It’s cold, remote, and austere: Although the National Gallery’s Nicolas Poussin exhibit is filled with fine art, it will not change anyone’s view.

Poussin And The Dance

National Gallery of London                                                                  Jusqu’au 2 January


Nicolas Poussin’s paintings tend to be more appreciated than enjoyed. This 17th Century Frenchman moved to Rome in 20s but did not return. He is known for his austere, sometimes distant, art.

However, the National Gallery’s organizers claim that Poussin is misunderstood and that he did not dance much during his first decades in Rome.

See tambourines shaking and wine spilling. Satyrs and Nymphs dance and fall off. An example of this is the Triumph Of Pan.

In the pictures on show, tambourines shake, wine spills, satyrs and nymphs cavort and togas fall off. The Triumph Of Pan (above, created in 1636) is a decent example

See how tambourines shake and wine spills in the photos. Watch as satyrs dance and nymphs toss. This is an example of a good example: The Triumph Of Pan, above, 1636.

The scene depicts Bacchus the god wine, in a forest festival. Everyone is enjoying a fun drink and dancing to the end of the festival, which is meant to assure a healthy harvest.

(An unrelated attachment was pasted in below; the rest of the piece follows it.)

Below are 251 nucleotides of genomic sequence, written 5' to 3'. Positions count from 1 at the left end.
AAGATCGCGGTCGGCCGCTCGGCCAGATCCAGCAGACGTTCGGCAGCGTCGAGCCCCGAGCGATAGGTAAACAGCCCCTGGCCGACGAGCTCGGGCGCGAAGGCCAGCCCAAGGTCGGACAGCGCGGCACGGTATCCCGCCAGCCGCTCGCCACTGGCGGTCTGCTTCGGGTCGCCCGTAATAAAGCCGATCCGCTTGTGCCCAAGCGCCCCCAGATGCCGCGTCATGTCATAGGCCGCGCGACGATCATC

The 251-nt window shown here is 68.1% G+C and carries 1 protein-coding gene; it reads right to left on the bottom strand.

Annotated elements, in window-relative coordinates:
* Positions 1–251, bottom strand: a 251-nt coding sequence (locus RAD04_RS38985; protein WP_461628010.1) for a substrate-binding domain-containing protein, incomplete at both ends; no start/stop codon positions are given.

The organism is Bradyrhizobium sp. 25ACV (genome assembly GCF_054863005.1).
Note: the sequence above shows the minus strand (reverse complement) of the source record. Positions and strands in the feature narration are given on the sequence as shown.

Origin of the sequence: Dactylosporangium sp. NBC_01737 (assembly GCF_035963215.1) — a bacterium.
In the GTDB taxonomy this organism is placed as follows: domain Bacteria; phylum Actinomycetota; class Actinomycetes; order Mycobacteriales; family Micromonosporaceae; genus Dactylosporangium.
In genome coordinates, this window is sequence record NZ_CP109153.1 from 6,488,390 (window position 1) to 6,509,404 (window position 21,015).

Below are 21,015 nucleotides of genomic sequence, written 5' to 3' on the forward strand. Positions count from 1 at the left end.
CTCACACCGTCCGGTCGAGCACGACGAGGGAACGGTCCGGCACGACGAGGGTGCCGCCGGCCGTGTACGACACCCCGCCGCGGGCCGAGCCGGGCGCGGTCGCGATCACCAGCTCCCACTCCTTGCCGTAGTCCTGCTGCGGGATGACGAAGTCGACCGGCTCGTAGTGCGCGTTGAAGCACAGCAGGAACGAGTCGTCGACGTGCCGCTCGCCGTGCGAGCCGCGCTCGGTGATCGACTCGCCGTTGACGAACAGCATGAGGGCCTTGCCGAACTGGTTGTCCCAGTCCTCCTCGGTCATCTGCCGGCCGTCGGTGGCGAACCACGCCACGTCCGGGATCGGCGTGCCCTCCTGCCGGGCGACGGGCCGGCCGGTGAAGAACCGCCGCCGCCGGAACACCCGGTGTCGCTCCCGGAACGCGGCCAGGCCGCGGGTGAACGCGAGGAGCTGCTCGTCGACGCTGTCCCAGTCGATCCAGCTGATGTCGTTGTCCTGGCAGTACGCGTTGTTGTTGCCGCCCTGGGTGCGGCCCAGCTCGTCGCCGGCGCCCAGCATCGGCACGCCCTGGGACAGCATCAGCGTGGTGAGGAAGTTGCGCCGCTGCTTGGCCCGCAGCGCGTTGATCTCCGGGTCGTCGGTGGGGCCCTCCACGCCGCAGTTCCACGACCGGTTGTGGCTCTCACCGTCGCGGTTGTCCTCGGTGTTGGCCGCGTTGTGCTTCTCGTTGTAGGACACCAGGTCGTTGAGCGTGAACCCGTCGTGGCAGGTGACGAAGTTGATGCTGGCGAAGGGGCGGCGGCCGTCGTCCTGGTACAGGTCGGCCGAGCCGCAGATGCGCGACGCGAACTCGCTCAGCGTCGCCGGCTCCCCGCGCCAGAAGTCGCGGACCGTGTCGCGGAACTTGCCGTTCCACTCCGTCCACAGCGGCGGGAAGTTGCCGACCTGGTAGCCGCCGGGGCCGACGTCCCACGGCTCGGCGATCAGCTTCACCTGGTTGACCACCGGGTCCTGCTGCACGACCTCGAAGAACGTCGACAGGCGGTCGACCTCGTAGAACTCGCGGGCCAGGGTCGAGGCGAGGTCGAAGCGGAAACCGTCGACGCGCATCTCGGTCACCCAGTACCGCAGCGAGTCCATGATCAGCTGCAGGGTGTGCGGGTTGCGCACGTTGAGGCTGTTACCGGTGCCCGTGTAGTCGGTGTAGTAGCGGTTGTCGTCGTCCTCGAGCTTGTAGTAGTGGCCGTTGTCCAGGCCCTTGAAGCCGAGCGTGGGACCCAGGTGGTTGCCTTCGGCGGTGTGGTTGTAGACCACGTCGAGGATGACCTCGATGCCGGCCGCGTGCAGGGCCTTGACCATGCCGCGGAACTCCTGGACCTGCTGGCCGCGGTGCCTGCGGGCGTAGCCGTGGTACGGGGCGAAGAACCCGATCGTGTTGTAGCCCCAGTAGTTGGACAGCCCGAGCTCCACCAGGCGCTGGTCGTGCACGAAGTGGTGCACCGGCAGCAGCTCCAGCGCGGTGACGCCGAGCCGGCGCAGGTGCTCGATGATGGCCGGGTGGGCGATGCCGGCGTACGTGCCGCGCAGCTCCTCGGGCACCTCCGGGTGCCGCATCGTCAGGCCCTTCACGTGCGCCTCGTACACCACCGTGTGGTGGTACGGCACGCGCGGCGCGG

What’s interesting about this painting, though, is that it undermines the show’s thesis as much as it supports it.

Far from jiving about the canvas like drunks at a disco, Poussin’s dozen figures are meticulously composed. The connection between their lithe bodies can be described as wave.

As he matured, Poussin left dances behind and devoted himself to the religious paintings and landscapes for which he’s best known. 

His later works weren’t a huge departure from his early ones: what we encounter at the National Gallery is an artist honing his talent for disciplined design.

This show is full of fine works, but it isn’t going to transform anyone’s view of Poussin.